Yin and Yang are mutually dependent. One holds the seed of transformation into the other. They are in a dynamic, ever-evolving relationship. As one is consumed, so is the other. This is conceptualized in the Yin Yang symbol, which you can gaze upon for deeper insights into this relationship.
Where does the Sun come into this?
As ancient peoples identified organ systems and their corresponding meridians, these were also related to the classic 5 elements of Chinese Medicine (Water, Wood, Fire, Earth and Metal) as well as certain times of day, seasons, colors, grains, emotions and so on.
The 12 primary meridians were named based on their location on the body and likelihood of receiving sunlight during the daytime hours, while land tending, hunting, gathering water, tending to children etc. Yin meridians tend to be in areas that don’t receive as much sunlight during the day, like the inner aspects of the arms and legs and the front aspect of the torso.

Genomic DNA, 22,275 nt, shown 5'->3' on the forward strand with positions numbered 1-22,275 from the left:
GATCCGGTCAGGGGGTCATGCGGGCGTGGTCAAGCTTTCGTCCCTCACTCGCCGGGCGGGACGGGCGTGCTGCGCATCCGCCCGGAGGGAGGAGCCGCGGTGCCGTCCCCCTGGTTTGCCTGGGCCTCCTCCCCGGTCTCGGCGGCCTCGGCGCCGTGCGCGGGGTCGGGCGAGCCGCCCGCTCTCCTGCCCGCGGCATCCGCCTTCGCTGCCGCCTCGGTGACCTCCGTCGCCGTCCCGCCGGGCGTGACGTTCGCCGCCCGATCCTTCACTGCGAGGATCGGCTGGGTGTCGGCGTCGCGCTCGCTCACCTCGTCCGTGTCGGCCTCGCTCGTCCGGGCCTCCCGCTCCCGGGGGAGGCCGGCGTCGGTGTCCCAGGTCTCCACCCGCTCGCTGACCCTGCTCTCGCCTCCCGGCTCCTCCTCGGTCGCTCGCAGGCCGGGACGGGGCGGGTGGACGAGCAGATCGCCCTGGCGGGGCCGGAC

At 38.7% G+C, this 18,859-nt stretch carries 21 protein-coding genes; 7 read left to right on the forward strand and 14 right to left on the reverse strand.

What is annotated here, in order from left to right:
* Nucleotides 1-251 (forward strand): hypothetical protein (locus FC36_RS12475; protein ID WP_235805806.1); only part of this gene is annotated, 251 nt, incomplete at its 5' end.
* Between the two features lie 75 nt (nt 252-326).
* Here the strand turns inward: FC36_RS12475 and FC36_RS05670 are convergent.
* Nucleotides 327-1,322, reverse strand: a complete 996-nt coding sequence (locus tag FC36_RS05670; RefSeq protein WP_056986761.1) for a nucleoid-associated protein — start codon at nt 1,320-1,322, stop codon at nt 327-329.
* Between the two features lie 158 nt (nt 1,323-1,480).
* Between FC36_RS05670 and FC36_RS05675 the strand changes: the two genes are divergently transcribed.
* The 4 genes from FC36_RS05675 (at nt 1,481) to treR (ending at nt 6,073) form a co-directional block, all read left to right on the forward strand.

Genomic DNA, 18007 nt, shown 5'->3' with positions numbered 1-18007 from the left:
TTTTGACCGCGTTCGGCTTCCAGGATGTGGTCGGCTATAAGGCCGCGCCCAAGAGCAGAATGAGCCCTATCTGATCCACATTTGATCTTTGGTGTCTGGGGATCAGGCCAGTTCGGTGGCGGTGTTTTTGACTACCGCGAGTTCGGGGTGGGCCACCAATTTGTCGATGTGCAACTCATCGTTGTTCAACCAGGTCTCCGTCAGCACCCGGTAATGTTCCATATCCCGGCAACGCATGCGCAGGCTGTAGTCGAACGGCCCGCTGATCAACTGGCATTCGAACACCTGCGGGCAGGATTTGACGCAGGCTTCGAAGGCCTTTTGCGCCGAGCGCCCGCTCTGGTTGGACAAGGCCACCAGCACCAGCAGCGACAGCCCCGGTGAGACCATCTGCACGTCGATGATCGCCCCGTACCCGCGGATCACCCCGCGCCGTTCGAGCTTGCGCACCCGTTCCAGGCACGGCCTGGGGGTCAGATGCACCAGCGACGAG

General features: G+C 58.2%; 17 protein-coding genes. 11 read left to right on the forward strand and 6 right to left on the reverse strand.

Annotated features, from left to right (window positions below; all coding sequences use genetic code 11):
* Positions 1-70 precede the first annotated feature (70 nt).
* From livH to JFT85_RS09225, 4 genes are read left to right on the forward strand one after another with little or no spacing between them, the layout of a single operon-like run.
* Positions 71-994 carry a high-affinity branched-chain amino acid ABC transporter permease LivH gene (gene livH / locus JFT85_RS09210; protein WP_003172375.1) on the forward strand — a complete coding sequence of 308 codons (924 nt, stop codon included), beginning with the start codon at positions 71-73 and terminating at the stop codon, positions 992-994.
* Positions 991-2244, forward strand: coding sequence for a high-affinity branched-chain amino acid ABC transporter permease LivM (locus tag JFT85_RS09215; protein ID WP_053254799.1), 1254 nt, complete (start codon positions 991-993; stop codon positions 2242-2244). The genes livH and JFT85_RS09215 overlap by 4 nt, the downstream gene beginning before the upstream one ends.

The Yang meridians tend to be in areas that do receive a lot of sunlight exposure during daytime hours, like the outer aspects of the arms and legs and the back. Of course it gets even more nuanced in that the meridians are considered: Lesser Yang, Greater Yang and Brightest Yang, where Brightest Yang meridians (Stomach and Large Intestine) receive the most sunlight during daylight hours.
There is of course a natural order in how our bodies relate to and exist within the environment and do or don’t receive sunlight exposure.
Yin Meridians of the Legs